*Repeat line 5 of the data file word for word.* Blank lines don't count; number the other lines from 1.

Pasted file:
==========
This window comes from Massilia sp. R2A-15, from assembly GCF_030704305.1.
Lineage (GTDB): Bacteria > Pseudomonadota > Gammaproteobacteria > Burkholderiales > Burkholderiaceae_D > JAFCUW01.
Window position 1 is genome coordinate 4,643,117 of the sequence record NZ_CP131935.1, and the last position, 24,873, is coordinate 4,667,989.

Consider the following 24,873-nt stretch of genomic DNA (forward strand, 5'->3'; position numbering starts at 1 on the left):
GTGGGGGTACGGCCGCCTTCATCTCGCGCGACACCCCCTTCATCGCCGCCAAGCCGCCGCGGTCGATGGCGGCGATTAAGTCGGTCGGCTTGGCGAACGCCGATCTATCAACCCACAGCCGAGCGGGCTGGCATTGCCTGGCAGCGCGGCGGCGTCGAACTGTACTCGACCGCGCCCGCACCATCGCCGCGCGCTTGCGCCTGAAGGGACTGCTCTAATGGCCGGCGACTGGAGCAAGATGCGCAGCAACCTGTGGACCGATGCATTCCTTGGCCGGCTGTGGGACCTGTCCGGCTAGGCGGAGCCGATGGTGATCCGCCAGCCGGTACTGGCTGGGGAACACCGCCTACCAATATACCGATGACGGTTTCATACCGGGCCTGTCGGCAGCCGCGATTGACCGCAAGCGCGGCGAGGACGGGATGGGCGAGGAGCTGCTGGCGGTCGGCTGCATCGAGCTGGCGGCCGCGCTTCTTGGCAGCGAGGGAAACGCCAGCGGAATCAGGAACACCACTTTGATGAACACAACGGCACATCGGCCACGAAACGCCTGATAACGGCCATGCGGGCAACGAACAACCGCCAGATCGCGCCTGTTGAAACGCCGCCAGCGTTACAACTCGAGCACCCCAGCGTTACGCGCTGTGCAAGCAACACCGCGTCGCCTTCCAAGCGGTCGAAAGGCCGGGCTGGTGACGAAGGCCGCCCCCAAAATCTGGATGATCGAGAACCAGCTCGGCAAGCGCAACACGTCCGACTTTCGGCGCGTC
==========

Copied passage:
GTGGGGGTACGGCCGCCTTCATCTCGCGCGACACCCCCTTCATCGCCGCCAAGCCGCCGCGGTCGATGGCGGCGATTAAGTCGGTCGGCTTGGCGAACGCCGATCTATCAACCCACAGCCGAGCGGGCTGGCATTGCCTGGCAGCGCGGCGGCGTCGAACTGTACTCGACCGCGCCCGCACCATCGCCGCGCGCTTGCGCCTGAAGGGACTGCTCTAATGGCCGGCGACTGGAGCAAGATGCGCAGCAACCTGTGGACCGATGCATTCCTTGGCCGGCTGTGGGACCTGTCCGGCTAGGCGGAGCCGATGGTGATCCGCCAGCCGGTACTGGCTGGGGAACACCGCCTACCAATATACCGATGACGGTTTCATACCGGGCCTGTCGGCAGCCGCGATTGACCGCAAGCGCGGCGAGGACGGGATGGGCGAGGAGCTGCTGGCGGTCGGCTGCATCGAGCTGGCGGCCGCGCTTCTTGGCAGCGAGGGAAACGCCAGCGGAATCAGGAACACCACTTTGATGAACACAACGGCACATCGGCCACGAAACGCCTGATAACGGCCATGCGGGCAACGAACAACCGCCAGATCGCGCCTGTTGAAACGCCGCCAGCGTTACAACTCGAGCACCCCAGCGTTACGCGCTGTGCAAGCAACACCGCGTCGCCTTCCAAGCGGTCGAAAGGCCGGGCTGGTGACGAAGGCCGCCCCCAAAATCTGGATGATCGAGAACCAGCTCGGCAAGCGCAACACGTCCGACTTTCGGCGCGTC